Researchers at the University of Oxford, in collaboration with Save the Elephants, Elephants Alive and Witwatersrand University, have found that African honeybees act as a mitigation method for elephant impact on large trees.
The team used the marula tree -a favourite amongst elephants - and tested the levels of impact such as trees having their bark stripped, branches snapped or even being toppled over. This was the first study to analyse the use of a combination of both active and dummy beehives as a mitigation method.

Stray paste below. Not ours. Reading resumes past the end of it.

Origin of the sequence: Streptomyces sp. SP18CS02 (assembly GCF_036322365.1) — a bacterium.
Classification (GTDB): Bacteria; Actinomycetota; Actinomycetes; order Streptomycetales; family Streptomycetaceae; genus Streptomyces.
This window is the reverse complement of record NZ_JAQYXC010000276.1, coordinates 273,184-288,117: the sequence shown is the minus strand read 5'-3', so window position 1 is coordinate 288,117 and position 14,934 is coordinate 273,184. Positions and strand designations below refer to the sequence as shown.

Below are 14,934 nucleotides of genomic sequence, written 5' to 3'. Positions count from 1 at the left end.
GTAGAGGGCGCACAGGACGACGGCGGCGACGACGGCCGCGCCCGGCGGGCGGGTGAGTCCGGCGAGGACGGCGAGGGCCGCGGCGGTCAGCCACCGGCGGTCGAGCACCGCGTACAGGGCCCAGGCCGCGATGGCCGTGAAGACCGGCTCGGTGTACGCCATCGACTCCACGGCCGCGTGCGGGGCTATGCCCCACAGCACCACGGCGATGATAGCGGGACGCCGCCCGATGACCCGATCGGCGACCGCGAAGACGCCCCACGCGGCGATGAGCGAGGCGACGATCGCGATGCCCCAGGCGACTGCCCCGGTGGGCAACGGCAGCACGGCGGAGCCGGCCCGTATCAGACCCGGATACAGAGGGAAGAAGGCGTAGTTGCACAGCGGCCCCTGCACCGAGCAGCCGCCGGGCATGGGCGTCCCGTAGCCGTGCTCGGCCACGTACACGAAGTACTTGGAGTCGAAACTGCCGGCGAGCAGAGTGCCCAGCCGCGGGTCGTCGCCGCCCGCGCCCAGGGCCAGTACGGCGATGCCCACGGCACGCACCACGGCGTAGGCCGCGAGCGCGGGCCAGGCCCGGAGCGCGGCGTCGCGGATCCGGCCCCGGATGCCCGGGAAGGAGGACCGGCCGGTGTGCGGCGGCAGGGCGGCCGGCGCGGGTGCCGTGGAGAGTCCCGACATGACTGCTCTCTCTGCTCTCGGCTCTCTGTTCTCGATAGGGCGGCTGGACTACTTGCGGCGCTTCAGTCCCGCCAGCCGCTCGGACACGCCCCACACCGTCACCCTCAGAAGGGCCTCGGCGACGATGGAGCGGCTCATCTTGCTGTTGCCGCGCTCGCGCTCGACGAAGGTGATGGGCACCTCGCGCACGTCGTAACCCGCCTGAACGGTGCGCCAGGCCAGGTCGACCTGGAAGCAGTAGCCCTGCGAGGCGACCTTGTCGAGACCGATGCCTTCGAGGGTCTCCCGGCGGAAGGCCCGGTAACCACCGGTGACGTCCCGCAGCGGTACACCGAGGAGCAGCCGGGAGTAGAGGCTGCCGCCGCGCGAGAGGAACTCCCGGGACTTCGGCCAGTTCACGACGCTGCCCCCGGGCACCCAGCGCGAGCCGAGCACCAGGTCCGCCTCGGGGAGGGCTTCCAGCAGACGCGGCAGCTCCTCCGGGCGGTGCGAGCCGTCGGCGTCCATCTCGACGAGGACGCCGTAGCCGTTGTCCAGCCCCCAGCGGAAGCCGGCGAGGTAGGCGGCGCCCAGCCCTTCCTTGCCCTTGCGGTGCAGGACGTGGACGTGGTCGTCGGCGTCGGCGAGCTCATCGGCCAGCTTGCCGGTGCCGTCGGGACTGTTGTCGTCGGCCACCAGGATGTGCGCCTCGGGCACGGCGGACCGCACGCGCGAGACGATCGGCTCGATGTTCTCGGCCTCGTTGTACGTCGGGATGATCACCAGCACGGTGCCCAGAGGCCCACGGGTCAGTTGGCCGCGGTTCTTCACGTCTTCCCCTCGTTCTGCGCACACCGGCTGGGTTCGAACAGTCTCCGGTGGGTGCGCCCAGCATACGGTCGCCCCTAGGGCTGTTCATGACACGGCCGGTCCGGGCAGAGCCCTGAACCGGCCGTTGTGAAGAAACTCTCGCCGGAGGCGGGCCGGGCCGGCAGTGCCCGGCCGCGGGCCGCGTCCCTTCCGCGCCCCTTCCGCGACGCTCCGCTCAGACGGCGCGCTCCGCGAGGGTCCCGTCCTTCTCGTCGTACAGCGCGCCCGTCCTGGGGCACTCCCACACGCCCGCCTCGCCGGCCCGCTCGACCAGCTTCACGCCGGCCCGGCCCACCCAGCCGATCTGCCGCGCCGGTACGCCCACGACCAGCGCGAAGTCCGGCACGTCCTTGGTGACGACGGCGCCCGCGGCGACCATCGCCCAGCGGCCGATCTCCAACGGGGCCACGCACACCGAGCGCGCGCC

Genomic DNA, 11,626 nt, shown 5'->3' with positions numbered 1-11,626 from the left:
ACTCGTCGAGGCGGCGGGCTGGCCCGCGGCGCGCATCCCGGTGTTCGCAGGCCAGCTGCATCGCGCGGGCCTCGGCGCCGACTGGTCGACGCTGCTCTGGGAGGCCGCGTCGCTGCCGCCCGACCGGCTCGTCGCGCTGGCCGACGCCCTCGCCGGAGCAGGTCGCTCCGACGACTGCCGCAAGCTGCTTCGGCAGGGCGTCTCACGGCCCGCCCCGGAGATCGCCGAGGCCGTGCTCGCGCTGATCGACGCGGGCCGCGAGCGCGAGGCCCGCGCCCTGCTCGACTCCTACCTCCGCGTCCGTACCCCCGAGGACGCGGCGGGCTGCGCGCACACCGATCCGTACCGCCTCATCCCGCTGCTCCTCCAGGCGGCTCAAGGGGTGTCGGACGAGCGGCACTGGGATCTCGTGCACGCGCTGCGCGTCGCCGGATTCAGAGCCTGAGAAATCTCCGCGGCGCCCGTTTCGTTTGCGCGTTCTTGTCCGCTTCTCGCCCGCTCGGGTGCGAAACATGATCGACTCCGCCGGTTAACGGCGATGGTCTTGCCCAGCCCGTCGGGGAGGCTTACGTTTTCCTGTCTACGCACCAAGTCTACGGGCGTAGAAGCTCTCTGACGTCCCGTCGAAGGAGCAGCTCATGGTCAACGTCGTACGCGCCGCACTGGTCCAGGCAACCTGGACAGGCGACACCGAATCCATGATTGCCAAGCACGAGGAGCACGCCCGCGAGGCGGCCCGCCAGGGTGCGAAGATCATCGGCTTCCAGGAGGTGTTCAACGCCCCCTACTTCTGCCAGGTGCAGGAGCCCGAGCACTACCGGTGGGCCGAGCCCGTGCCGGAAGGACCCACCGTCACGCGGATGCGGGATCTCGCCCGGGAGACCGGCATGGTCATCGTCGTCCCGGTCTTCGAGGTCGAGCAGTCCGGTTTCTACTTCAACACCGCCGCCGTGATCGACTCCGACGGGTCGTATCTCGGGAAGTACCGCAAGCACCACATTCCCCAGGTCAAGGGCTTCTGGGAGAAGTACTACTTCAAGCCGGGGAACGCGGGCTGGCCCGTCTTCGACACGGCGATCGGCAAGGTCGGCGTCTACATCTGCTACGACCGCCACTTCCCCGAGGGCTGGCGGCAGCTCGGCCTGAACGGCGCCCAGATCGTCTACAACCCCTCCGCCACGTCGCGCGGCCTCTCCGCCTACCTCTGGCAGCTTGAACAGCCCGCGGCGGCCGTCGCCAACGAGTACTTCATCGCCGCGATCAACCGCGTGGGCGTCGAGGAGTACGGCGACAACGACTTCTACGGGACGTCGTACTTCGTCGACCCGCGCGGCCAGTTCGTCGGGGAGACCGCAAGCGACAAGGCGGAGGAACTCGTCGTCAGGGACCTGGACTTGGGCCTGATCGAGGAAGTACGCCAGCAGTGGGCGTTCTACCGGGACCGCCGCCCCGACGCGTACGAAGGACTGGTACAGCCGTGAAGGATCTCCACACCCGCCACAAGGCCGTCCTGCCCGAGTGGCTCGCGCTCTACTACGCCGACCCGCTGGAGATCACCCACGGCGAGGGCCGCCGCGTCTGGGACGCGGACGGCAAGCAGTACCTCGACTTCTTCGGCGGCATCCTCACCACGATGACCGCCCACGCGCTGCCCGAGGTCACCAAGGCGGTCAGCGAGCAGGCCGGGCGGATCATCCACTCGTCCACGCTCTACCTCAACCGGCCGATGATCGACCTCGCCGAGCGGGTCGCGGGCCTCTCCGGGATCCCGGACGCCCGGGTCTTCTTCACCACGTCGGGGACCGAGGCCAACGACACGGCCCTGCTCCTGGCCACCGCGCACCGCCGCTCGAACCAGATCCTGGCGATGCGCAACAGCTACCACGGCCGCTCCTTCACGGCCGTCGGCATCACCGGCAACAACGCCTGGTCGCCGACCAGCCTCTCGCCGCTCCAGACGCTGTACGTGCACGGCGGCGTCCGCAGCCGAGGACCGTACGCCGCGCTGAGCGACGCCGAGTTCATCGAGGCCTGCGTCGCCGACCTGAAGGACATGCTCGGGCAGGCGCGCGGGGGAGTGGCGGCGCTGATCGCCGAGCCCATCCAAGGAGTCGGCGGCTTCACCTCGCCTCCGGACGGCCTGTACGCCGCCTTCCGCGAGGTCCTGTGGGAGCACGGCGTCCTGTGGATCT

It is known that elephants actively avoid contact with honeybees, staying clear of crop fields surrounded by beehive fence-lines and moving away from the sounds of swarming honeybees. Whilst the financial cost and maintenance required for the beehive mitigation method are greater than that or wire-netting, the beehives can provide honest as an additive benefit on a small-scale usage level.
To read the full paper, published in Biological Conservation, visit: http://elephantsandbees.com/wp-content/uploads/2017/11/Cook-et-al-2017-K...